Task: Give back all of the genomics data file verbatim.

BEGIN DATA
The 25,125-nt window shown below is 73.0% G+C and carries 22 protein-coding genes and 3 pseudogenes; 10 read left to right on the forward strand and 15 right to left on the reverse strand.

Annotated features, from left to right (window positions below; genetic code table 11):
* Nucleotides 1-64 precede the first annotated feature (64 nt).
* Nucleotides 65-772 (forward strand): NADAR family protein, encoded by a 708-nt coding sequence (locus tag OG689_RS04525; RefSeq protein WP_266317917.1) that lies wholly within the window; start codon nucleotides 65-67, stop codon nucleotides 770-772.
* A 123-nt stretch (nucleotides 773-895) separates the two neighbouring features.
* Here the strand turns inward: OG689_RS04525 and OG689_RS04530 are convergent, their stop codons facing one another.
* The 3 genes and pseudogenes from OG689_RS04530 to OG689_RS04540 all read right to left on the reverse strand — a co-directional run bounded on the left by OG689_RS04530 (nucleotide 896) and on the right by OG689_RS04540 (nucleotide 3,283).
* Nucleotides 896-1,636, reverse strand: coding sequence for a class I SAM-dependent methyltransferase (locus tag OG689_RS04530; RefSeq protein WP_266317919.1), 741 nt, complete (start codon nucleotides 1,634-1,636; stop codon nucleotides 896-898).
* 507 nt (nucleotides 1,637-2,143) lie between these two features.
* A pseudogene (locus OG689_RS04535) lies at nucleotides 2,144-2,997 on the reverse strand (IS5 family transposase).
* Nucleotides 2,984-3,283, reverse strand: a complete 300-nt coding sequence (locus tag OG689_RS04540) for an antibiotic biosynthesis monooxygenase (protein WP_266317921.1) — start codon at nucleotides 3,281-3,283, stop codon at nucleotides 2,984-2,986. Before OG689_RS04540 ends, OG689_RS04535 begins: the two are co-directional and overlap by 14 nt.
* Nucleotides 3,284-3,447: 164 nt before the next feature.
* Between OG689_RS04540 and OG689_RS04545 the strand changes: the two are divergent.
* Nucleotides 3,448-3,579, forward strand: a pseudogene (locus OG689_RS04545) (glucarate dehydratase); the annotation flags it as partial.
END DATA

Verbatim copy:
The 25,125-nt window shown below is 73.0% G+C and carries 22 protein-coding genes and 3 pseudogenes; 10 read left to right on the forward strand and 15 right to left on the reverse strand.

Annotated features, from left to right (window positions below; genetic code table 11):
* Nucleotides 1-64 precede the first annotated feature (64 nt).
* Nucleotides 65-772 (forward strand): NADAR family protein, encoded by a 708-nt coding sequence (locus tag OG689_RS04525; RefSeq protein WP_266317917.1) that lies wholly within the window; start codon nucleotides 65-67, stop codon nucleotides 770-772.
* A 123-nt stretch (nucleotides 773-895) separates the two neighbouring features.
* Here the strand turns inward: OG689_RS04525 and OG689_RS04530 are convergent, their stop codons facing one another.
* The 3 genes and pseudogenes from OG689_RS04530 to OG689_RS04540 all read right to left on the reverse strand — a co-directional run bounded on the left by OG689_RS04530 (nucleotide 896) and on the right by OG689_RS04540 (nucleotide 3,283).
* Nucleotides 896-1,636, reverse strand: coding sequence for a class I SAM-dependent methyltransferase (locus tag OG689_RS04530; RefSeq protein WP_266317919.1), 741 nt, complete (start codon nucleotides 1,634-1,636; stop codon nucleotides 896-898).
* 507 nt (nucleotides 1,637-2,143) lie between these two features.
* A pseudogene (locus OG689_RS04535) lies at nucleotides 2,144-2,997 on the reverse strand (IS5 family transposase).
* Nucleotides 2,984-3,283, reverse strand: a complete 300-nt coding sequence (locus tag OG689_RS04540) for an antibiotic biosynthesis monooxygenase (protein WP_266317921.1) — start codon at nucleotides 3,281-3,283, stop codon at nucleotides 2,984-2,986. Before OG689_RS04540 ends, OG689_RS04535 begins: the two are co-directional and overlap by 14 nt.
* Nucleotides 3,284-3,447: 164 nt before the next feature.
* Between OG689_RS04540 and OG689_RS04545 the strand changes: the two are divergent.
* Nucleotides 3,448-3,579, forward strand: a pseudogene (locus OG689_RS04545) (glucarate dehydratase); the annotation flags it as partial.